Scipio turns out to be a son of a German prince and a merchant’s daughter (he is another hidden child with a false name but well cared-for from a distance). Harriet dies gracefully. Roland recovers and reconciles himself to his marriage with Catherine. The final dramatic scene belongs to Walter Dunraven – he dies with a truly melodramatic final speech. In the end, only the adulterers die, and everyone else lives if not happily at least relatively contentedly ever after. The Law of Divorce examines the implications of the English divorce law, but in the final judgment Catherine and the English law prevail.

The Law of Divorceis an uncommonly continental novel. It is set in France and contains long digression into (at the time) recent European history. These are tedious but they do contrast Roland’s individual position with that of the European nations. There is a struggle for freedom and self-determinacy on both levels, individual and national.

The language in The Law of Divorce is dramatic, engaging and entertaining when the characters are allowed to speak their minds (see Catherine letting it rip below). There are long polemical speeches; some, about the Catholic view on matrimony (in chapters 7, 8, 9) or the role of the state (chapter 20) are not good reading at all. Others however are passionate, melodramatic pleas full of romance or menace: for example, Lizzy’s attempt to persuade Roland to flee to America (chapter 12), Catherine’s outbursts (The Law of Divorce, Chapters 8, 13, 26) and Walter Dunraven’s final speech (chapter 29).

Characters in The Law of Divorce remain flat: Roland is the weak-willed hero, Harriet the clinging romantic heroine; Walter Dunraven is the villain and Scipio the brave, intellectual freedom fighter. The behave entirely within their type. Roland is a contrived character, but only because the narrator seeks to explain his 'unmanly' weakness (The Law of Divorce, Chapters 4, 20) and thereby turns him into an artificial construct. Catherine has the best lines. Here she is in full flow addressing Roland:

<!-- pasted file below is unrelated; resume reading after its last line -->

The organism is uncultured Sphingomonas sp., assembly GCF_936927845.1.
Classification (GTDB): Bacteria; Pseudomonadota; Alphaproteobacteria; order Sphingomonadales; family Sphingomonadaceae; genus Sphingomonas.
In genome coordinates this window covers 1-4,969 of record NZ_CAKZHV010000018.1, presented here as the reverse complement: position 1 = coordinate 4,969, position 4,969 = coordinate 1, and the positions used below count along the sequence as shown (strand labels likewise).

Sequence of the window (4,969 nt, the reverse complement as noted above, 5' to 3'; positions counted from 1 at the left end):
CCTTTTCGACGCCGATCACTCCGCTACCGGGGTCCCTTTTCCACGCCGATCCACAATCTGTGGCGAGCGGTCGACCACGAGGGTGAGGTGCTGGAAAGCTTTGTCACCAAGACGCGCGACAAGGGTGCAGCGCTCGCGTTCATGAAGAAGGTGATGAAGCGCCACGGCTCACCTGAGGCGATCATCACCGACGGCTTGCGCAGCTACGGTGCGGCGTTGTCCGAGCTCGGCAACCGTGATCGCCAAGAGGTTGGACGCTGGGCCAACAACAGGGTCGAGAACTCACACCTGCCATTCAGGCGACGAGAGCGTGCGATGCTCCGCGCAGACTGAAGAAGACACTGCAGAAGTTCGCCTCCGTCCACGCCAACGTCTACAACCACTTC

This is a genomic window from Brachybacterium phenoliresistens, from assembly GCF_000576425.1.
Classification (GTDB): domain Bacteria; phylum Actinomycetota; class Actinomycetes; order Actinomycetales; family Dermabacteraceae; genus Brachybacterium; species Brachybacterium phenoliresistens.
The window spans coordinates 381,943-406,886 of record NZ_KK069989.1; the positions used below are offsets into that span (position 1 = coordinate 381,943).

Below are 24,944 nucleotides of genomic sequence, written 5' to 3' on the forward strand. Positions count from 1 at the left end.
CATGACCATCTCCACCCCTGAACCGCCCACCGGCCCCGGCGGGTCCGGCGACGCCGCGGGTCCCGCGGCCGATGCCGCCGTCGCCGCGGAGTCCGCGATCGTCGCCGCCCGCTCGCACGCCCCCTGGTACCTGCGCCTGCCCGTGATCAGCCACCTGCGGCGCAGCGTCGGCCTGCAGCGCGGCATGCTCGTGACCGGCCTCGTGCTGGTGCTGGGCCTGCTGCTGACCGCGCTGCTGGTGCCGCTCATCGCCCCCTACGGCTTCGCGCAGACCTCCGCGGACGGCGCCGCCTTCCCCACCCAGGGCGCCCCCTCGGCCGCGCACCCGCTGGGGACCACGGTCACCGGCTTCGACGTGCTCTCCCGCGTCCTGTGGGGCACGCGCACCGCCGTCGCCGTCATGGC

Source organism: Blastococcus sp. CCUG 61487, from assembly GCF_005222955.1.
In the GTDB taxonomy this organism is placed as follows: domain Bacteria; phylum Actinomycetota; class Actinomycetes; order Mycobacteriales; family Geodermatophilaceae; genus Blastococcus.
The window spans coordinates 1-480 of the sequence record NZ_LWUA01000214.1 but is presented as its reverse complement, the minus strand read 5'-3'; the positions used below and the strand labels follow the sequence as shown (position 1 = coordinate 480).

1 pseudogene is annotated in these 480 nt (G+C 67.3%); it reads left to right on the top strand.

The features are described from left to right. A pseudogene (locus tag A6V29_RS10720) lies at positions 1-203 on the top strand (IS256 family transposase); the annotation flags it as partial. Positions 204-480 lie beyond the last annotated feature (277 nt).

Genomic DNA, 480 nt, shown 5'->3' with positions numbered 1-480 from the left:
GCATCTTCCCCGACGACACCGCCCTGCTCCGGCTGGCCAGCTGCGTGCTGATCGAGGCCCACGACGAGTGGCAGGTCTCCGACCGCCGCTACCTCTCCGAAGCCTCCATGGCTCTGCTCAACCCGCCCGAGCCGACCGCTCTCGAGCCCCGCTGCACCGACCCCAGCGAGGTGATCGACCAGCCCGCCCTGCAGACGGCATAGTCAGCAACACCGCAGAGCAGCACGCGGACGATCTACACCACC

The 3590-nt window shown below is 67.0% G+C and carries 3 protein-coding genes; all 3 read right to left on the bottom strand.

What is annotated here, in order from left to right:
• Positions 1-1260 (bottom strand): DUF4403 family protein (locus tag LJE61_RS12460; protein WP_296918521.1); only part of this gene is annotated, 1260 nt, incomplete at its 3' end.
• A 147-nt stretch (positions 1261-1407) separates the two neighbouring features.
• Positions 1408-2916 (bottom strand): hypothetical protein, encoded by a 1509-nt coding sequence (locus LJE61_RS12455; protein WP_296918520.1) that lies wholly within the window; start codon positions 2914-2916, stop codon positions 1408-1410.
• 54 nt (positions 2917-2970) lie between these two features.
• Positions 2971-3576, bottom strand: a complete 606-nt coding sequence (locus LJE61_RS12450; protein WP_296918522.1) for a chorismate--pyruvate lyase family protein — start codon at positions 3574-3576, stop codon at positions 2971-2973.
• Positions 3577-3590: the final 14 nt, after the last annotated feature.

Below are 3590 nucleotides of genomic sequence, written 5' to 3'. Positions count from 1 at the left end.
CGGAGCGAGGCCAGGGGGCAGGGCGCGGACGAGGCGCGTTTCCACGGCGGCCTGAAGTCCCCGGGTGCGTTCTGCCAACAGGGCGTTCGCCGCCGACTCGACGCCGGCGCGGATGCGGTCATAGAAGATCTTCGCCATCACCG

“You monster and impersonation of selfishness ! It is nothing to you to have ruined me, to have made me miserable for life, to have blighted all my prospects, to have made me a thousand fold more desolate than a widow, before the honeymoon is past!” (The Law of Divorce, Chapter 13)

And she has a go at Harriet:

“Propriety and modesty you trampled underfoot. You defied public opinion. You stifled the voice of con science. You mocked at justice and judgment. You disported yourself with meretricious wantonness. You contaminated all you touched. You caused scandal whithersoever you went, and spread pestilence wherever you dwelt. You pierced your husband's soul with anguish; you made him prematurely a widower, and your children motherless. You brought dishonour on your family, and infamy on your name. You have ruined yourself, and now, if you could, you would ruin me." (The Law of Divorce, Chapter 26)

Catherine is a harridan and a villainess. She bribes servants and has them spy on Roland and Harriet. She is also a powerful and intelligent woman who has been abandoned on her honeymoon. Throughout the novel, Catherine relies solidly on the British law and the British establishment for her support. She confides in the British Ambassador, she employs a British lawyer. Catherine is the most interesting character in the novel.

The overall structure of the novel makes sense and is easy to follow, but the Graduate of Oxford struggles with composition. There is nothing wrong with including tales of Italian Resurgence in a novel about English divorce as long as it is clear to the reader how these tales contribute to the main theme of the novel.  This is lacking. The narrative is also broken by characters’ backstories which do not seem to contribute much to the main story (chapter 11 and most lengthily chapters 15-17) and by anecdotal episodes which have tenuous links to the main plot (chapters 10, 18, 23, 25). A more skilful writer would have woven these into the narrative to produce a more integrated and satisfying reading experience. The Law of Divorce is a clunky, lumpy novel.  It is a very good example of bad composition.